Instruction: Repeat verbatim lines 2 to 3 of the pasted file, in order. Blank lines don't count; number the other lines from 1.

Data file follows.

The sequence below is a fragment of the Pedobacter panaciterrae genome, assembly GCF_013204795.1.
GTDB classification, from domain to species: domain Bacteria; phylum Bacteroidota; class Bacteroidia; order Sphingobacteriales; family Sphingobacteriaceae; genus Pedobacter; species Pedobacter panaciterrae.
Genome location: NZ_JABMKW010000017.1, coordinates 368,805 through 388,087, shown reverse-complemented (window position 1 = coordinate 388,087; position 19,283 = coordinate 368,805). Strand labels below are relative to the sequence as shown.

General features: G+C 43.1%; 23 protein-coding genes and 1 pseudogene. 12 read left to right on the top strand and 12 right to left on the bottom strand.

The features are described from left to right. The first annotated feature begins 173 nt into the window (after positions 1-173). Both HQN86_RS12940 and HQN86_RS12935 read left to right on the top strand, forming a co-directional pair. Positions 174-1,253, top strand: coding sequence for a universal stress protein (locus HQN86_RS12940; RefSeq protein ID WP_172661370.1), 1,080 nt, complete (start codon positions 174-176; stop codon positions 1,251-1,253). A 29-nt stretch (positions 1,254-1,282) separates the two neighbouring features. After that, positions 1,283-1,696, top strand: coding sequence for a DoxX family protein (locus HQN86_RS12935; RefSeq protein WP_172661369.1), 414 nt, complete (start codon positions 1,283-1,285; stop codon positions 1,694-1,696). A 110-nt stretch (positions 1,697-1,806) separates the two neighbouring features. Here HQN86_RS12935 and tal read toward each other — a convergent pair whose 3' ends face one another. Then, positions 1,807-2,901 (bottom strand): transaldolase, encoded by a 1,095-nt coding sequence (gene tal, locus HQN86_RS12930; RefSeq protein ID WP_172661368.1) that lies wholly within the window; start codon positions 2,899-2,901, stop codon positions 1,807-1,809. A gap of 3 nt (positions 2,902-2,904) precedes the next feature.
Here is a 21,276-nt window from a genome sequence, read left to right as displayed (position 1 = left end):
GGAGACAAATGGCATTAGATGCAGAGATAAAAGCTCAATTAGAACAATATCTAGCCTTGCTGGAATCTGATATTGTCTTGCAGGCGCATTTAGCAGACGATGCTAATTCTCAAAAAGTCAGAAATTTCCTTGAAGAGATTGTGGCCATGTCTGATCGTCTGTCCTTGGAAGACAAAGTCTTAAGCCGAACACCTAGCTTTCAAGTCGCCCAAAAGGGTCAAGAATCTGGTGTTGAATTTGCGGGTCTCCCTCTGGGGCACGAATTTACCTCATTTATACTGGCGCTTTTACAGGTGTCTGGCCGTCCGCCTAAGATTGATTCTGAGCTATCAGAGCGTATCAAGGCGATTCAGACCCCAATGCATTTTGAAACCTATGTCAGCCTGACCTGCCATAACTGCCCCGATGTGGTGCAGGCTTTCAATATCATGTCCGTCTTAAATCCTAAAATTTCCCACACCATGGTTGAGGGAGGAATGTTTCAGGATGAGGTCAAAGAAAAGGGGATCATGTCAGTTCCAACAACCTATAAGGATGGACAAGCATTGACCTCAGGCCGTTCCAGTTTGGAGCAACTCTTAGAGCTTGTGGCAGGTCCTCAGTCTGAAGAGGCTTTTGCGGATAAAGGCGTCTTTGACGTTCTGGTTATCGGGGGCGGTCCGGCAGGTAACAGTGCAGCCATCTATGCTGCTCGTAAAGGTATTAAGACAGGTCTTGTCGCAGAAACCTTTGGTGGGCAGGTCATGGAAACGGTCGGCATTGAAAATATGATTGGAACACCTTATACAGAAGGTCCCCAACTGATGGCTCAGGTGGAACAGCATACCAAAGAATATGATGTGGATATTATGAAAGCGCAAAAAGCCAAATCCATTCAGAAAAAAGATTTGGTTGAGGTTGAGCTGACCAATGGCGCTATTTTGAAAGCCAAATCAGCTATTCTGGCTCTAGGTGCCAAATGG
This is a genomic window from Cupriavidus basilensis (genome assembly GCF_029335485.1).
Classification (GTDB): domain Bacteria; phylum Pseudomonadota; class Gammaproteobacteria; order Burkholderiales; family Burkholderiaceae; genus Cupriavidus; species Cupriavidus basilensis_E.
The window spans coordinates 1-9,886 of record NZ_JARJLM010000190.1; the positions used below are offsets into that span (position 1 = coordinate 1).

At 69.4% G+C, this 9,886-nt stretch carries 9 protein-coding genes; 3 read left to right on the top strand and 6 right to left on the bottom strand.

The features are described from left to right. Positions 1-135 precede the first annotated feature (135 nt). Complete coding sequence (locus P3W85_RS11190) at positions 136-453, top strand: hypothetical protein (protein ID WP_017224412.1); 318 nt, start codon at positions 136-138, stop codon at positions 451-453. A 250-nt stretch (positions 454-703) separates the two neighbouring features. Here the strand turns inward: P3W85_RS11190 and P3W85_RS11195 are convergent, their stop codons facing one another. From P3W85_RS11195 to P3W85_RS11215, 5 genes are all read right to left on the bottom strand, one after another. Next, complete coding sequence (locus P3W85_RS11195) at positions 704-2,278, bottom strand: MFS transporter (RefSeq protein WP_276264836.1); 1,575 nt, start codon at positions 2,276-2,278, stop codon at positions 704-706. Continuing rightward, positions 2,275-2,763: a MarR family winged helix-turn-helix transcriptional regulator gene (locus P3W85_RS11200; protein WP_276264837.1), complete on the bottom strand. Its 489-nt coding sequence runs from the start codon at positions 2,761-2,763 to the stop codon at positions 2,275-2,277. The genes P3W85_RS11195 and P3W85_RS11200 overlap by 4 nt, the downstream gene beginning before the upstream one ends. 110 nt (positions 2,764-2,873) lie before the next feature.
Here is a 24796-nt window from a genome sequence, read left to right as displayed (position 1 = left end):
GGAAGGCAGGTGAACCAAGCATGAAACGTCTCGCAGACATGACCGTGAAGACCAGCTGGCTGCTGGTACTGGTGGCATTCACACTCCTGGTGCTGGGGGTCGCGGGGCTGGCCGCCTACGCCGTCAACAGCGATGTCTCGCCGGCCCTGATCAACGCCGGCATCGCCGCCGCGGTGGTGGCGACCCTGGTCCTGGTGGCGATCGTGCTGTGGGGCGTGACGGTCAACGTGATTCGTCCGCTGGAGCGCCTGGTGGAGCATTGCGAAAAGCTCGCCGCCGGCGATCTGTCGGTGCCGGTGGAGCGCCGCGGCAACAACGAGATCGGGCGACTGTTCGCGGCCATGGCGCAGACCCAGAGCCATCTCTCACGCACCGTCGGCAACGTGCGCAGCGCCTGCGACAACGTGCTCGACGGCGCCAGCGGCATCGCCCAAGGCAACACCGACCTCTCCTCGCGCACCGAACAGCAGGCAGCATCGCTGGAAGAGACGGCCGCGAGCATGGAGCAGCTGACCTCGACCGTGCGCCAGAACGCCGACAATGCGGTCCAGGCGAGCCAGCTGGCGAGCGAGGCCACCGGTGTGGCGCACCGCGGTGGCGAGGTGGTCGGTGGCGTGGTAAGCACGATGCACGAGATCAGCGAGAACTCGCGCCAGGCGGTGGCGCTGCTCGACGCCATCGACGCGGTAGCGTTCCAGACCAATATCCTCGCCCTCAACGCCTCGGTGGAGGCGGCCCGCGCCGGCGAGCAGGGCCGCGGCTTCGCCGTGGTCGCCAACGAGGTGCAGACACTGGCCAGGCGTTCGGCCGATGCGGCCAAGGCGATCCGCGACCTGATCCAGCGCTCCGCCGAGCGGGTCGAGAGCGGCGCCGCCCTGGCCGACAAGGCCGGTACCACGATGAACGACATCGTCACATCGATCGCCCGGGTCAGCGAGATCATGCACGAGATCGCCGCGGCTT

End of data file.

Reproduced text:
GTDB classification, from domain to species: domain Bacteria; phylum Bacteroidota; class Bacteroidia; order Sphingobacteriales; family Sphingobacteriaceae; genus Pedobacter; species Pedobacter panaciterrae.
Genome location: NZ_JABMKW010000017.1, coordinates 368,805 through 388,087, shown reverse-complemented (window position 1 = coordinate 388,087; position 19,283 = coordinate 368,805). Strand labels below are relative to the sequence as shown.